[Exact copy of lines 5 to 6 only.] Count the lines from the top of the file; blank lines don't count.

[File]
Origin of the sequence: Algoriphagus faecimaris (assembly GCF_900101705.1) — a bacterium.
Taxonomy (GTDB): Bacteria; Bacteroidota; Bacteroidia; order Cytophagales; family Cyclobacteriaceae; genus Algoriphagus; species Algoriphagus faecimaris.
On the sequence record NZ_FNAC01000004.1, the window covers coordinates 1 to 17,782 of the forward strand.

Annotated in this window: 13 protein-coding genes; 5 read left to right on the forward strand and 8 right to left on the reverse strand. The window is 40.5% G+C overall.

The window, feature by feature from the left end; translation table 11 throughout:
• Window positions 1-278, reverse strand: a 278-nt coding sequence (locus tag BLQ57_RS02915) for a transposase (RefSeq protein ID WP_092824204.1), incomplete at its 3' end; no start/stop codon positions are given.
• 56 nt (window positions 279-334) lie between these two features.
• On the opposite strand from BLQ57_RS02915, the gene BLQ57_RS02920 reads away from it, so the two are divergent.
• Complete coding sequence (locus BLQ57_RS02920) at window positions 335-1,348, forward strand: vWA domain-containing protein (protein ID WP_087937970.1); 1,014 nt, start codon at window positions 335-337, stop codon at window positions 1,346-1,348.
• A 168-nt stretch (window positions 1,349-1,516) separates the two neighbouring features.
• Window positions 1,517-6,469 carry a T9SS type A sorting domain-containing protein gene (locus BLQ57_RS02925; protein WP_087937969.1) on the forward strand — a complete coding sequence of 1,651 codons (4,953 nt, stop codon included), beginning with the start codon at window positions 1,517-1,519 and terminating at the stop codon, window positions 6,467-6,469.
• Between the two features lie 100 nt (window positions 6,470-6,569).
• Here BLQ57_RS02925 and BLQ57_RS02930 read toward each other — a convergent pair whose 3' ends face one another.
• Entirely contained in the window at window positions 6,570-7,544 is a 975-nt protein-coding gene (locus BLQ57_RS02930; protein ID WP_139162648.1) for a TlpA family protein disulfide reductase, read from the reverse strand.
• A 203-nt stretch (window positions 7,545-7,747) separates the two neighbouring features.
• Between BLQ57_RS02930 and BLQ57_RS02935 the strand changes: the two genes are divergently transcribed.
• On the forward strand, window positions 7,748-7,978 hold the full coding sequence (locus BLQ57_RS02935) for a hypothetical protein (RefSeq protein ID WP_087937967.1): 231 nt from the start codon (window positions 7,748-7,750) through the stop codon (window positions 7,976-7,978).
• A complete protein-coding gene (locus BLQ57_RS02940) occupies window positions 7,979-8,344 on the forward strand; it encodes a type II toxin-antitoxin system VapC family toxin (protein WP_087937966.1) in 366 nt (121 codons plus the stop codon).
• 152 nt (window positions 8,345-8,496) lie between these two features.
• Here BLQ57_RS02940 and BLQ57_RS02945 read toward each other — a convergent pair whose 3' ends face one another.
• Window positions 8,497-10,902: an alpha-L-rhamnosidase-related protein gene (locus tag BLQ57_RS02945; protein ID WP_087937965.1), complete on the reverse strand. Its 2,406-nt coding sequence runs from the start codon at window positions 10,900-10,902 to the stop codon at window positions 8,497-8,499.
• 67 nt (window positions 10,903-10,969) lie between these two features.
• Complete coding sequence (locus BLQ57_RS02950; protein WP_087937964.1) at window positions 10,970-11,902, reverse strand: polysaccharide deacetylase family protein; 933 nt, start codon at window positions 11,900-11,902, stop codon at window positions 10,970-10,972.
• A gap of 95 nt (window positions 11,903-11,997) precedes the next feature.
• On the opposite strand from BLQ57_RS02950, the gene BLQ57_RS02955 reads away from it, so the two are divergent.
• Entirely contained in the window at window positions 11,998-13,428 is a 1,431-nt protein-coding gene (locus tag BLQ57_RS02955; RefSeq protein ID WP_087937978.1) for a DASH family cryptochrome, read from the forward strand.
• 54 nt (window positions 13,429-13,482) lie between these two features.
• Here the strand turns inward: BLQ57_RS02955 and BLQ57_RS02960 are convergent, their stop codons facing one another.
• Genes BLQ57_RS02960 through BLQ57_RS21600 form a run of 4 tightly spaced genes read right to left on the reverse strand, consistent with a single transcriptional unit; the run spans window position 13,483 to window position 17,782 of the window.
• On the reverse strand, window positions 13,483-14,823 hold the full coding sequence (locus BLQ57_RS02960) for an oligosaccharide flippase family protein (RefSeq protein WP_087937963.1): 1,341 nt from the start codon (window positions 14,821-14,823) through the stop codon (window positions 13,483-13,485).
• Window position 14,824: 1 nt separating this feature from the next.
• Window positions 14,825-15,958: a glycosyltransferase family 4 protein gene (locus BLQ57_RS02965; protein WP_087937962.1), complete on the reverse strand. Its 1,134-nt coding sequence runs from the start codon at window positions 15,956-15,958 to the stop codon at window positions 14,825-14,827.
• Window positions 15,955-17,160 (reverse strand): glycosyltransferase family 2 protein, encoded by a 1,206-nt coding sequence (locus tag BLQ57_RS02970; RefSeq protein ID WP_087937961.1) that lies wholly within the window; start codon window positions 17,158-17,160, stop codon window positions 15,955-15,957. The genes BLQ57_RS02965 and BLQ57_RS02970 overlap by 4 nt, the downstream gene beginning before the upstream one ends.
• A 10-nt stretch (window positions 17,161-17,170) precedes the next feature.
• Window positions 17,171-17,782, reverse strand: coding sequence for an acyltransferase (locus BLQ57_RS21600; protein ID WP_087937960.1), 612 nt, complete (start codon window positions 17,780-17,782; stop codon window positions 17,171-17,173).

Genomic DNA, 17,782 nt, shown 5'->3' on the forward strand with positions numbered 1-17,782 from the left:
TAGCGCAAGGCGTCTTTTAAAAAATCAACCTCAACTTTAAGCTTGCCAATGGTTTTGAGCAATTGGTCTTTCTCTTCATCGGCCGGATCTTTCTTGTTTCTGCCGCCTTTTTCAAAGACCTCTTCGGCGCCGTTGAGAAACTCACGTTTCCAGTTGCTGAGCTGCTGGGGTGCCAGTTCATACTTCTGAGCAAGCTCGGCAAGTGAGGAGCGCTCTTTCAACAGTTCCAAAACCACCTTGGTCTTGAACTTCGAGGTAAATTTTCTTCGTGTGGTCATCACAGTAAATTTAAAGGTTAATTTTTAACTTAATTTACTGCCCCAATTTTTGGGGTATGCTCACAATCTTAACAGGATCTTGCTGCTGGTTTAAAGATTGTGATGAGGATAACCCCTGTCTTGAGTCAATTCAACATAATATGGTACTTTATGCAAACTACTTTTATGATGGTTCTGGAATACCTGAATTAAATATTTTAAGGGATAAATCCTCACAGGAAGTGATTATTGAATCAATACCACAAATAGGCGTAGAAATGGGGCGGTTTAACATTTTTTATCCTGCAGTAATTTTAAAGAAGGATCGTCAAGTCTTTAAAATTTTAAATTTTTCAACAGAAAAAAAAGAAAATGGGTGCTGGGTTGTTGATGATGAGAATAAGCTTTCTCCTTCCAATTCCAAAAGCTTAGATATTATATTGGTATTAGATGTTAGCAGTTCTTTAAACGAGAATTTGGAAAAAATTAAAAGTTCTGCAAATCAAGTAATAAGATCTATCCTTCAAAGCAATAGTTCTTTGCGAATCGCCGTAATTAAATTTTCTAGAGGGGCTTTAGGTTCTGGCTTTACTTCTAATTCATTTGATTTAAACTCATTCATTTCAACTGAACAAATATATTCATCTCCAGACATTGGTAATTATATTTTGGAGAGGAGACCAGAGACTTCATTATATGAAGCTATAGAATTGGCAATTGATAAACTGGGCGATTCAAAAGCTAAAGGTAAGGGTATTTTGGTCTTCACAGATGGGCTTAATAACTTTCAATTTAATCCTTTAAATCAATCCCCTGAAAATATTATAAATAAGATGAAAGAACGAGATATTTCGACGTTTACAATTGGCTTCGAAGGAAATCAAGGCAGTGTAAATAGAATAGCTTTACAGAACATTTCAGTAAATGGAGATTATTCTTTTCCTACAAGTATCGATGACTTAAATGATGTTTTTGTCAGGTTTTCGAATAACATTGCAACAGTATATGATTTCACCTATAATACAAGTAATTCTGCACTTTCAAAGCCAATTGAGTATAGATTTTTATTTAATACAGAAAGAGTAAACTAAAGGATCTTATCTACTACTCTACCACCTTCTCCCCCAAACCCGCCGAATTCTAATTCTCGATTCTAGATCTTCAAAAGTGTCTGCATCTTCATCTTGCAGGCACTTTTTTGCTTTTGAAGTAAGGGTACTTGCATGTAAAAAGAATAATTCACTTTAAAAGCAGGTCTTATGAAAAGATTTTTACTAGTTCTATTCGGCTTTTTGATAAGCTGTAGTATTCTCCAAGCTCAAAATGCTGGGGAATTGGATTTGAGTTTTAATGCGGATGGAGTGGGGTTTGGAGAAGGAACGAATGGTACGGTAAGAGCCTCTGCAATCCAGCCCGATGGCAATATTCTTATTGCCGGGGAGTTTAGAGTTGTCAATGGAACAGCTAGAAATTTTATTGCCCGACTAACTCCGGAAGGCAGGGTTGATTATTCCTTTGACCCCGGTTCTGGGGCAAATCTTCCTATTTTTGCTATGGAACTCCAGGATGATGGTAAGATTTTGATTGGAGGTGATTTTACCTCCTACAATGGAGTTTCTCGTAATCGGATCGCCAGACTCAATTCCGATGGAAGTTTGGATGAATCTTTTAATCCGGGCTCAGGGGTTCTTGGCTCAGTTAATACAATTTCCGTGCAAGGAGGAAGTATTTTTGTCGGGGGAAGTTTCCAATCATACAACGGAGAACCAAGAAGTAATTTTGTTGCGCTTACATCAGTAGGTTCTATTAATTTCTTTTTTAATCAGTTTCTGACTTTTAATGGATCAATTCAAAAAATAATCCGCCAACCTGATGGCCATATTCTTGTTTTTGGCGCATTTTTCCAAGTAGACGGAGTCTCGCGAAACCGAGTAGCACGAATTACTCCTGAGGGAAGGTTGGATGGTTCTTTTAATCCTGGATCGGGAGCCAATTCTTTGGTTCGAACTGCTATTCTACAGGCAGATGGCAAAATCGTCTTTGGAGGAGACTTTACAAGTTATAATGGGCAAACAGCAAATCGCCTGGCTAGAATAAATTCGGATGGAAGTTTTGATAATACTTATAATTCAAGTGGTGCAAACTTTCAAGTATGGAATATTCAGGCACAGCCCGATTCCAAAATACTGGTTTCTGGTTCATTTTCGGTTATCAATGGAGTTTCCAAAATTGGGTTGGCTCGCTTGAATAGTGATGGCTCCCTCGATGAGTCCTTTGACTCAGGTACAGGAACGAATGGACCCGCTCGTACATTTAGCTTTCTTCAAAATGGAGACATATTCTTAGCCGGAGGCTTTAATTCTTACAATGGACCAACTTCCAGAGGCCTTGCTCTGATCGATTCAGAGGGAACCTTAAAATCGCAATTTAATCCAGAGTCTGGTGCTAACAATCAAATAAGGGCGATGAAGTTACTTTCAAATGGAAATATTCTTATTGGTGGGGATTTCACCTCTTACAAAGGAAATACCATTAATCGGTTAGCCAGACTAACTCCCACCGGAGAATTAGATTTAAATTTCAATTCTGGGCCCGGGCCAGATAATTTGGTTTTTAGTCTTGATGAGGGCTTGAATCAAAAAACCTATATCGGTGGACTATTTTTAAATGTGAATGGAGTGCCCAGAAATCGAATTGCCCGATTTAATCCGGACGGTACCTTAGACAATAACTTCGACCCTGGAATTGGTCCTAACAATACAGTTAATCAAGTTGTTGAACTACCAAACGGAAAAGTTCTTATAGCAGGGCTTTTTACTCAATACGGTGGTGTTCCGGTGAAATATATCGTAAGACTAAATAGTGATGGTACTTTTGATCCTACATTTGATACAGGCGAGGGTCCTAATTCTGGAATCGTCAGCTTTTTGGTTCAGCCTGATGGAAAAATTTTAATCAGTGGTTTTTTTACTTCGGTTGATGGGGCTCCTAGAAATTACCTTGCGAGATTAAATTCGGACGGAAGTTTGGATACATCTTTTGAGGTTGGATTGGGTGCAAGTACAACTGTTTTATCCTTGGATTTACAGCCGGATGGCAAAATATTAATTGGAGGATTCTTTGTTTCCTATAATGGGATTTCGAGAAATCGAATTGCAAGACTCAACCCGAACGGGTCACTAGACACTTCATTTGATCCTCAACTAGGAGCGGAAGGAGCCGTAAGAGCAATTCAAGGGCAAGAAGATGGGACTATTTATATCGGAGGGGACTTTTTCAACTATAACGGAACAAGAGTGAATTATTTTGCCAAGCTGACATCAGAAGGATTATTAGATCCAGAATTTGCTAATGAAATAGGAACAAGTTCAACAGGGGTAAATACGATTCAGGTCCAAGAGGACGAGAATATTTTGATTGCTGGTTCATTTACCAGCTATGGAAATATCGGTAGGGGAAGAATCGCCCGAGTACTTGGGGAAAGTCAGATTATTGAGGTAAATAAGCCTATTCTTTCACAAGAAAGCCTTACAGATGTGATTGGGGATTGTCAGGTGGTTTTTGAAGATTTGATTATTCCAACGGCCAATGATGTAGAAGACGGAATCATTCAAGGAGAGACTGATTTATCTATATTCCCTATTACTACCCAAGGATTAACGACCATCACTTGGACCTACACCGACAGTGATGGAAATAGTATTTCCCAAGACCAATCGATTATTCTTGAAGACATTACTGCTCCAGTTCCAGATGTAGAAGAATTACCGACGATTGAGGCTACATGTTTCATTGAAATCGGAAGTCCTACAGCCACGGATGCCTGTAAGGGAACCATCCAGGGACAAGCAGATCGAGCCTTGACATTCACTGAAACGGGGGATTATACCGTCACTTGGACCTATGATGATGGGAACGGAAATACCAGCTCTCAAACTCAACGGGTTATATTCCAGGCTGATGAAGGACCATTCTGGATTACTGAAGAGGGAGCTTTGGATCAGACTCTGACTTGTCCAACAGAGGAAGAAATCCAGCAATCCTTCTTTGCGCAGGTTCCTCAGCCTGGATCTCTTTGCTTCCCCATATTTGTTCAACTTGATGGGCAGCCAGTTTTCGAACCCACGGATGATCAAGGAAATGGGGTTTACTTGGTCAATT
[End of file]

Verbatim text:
The window, feature by feature from the left end; translation table 11 throughout:
• Window positions 1-278, reverse strand: a 278-nt coding sequence (locus tag BLQ57_RS02915) for a transposase (RefSeq protein ID WP_092824204.1), incomplete at its 3' end; no start/stop codon positions are given.